Iran made demands unrelated to negotiations on its nuclear program during the most recent round of talks and has made troubling progress in uranium enrichment, according to a statement by the U.S. envoy for talks on establishing a nuclear deal.
Last week in Doha, Qatar, indirect discussions between Tehran and Washington to break a stalemate over how to preserve Iran's 2015 nuclear accord failed to produce the desired headway.
Robert Malley, the U.S. special envoy for Iran, stated that there was a suggestion for a schedule by which Iran might return to compliance with the nuclear agreement and Washington could reduce sanctions against Tehran.
Malley said Iranian negotiators submitted fresh demands. In an interview with National Public Radio, he added, "They have, including in Doha, inserted demands that I believe anyone looking at this would consider as having nothing to do with the nuclear agreement."
The demands included provisions that the U.S. and European Union have stated cannot be negotiated.
"The dialogue that actually has to take place right now is not necessarily between the U.S. and Iran, although we are open to that. Iran is competing against itself," Malley stated.
Iran is competing against itself, Malley stated. "They must decide whether or not they are now willing to return to conformity with the agreement," he added.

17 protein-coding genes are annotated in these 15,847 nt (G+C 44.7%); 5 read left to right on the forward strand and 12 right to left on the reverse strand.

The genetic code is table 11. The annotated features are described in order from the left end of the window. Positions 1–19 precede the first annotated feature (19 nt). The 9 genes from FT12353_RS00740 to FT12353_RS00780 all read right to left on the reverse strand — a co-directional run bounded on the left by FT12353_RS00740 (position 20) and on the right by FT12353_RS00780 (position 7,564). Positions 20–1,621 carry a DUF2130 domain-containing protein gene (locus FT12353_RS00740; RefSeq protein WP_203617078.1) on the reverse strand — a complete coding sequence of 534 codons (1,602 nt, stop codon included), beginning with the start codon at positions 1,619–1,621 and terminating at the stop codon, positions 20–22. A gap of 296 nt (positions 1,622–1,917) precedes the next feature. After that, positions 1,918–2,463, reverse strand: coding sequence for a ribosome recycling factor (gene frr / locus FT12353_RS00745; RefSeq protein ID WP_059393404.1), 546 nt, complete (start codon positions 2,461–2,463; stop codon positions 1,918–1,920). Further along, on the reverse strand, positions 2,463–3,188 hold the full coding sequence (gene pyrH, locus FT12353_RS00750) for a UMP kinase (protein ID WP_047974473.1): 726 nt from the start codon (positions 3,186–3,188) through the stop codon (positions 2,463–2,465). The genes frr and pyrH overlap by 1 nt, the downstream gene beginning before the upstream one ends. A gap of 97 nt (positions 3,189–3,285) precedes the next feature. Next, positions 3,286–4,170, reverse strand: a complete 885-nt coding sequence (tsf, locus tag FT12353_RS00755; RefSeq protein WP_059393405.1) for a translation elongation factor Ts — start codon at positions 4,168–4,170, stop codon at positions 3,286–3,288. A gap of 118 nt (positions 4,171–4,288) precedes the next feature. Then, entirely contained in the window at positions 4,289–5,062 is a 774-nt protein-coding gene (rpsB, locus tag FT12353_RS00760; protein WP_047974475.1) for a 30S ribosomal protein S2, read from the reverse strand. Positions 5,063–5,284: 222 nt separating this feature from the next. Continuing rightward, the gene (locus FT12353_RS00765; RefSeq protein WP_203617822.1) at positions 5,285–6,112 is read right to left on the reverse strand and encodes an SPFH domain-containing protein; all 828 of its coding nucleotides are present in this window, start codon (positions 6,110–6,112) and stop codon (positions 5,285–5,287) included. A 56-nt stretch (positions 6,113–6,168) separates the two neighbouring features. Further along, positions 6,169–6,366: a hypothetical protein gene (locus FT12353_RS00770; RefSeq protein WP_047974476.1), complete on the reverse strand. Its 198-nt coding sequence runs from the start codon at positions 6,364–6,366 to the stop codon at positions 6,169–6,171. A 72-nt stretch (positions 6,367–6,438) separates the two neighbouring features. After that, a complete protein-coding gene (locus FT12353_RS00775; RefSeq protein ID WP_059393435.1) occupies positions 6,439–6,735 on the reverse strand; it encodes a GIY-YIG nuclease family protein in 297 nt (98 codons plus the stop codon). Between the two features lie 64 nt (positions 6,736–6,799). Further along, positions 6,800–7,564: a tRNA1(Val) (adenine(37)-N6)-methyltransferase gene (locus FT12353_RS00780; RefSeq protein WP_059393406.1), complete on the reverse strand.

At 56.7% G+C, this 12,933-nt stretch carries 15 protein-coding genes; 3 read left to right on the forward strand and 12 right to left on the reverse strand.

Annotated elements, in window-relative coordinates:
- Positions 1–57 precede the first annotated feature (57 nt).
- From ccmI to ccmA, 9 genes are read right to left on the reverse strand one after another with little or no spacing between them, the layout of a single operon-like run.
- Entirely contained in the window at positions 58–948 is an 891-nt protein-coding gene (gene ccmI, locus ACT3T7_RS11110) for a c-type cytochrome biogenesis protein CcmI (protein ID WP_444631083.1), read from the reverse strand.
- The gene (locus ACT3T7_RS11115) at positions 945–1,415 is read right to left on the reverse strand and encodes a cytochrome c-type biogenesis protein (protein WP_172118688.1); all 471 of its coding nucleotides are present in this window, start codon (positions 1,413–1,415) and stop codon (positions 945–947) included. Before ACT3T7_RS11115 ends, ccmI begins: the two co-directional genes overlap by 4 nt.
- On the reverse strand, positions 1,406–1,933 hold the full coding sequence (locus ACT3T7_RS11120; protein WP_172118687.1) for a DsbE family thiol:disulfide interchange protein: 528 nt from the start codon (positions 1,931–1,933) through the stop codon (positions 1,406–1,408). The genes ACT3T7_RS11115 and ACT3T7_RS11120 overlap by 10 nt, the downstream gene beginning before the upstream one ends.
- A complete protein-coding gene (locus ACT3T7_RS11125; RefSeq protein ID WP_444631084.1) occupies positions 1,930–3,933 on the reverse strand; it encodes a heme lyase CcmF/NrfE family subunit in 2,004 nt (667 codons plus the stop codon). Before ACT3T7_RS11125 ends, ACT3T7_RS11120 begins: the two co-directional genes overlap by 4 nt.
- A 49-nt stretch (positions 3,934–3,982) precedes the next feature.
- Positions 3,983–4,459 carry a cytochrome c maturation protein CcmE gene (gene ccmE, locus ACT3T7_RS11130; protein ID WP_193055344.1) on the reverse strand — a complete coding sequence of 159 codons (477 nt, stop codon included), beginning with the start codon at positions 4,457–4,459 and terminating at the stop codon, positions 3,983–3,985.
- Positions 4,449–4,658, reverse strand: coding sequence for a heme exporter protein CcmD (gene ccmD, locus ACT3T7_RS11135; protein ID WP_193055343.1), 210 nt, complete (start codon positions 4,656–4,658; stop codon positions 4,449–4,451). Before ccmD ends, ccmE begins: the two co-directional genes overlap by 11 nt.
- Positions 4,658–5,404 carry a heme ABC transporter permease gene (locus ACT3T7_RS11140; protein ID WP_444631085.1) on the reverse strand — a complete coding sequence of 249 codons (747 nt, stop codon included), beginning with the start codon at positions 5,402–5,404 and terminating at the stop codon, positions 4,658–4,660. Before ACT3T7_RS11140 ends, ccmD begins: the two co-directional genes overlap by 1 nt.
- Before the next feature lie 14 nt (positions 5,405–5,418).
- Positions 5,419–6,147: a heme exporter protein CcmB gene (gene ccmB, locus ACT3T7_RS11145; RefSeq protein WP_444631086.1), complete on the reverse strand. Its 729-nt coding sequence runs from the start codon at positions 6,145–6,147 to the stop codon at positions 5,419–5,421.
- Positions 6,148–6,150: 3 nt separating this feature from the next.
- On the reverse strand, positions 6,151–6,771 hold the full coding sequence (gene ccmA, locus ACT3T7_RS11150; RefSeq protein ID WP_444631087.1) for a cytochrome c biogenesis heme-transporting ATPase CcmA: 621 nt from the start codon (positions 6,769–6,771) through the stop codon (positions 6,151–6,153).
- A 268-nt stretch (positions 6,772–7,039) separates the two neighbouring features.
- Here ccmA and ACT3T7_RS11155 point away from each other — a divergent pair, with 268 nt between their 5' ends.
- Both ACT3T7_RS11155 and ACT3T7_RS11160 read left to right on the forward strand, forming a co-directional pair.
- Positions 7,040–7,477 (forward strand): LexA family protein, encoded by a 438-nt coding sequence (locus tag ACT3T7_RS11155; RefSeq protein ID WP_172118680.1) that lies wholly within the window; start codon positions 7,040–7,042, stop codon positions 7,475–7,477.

After speaking with EU's top diplomat Josep Borrell, Iranian Foreign Minister Hossein Amir-Abdollahian stated on Twitter tha agreement is only feasible if both parties share the same understanding and interests.
Abdollahian said they remain prepared to negotiate a robust and long-lasting accord and that the U.S. must determine whether it seeks a settlement or insists on maintaining its unilateral demands.
Ned Price, a spokesman for the U.S. Department of State, stated that there is presently no new round of book negotiations with Iran, adding that Tehran has repeatedly proposed extraneous demands that exceed the scope of the 2015 nuclear agreement.
Under the nuclear accord, Tehran restricted its uranium enrichment program, a potential avenue to nuclear weapons despite Iran's assertions that it seeks solely civilian nuclear energy.
In 2018, former U.S. President Donald Trump withdrew from the agreement, deeming it too lenient on Iran, and reimposed severe U.S. sanctions, prompting Iran to violate the pact's nuclear limitations.
Now, Tehran is far closer to possessing sufficient fissile material for a nuclear bomb, according to Malley, although it does not appear that they have resumed their weapons development.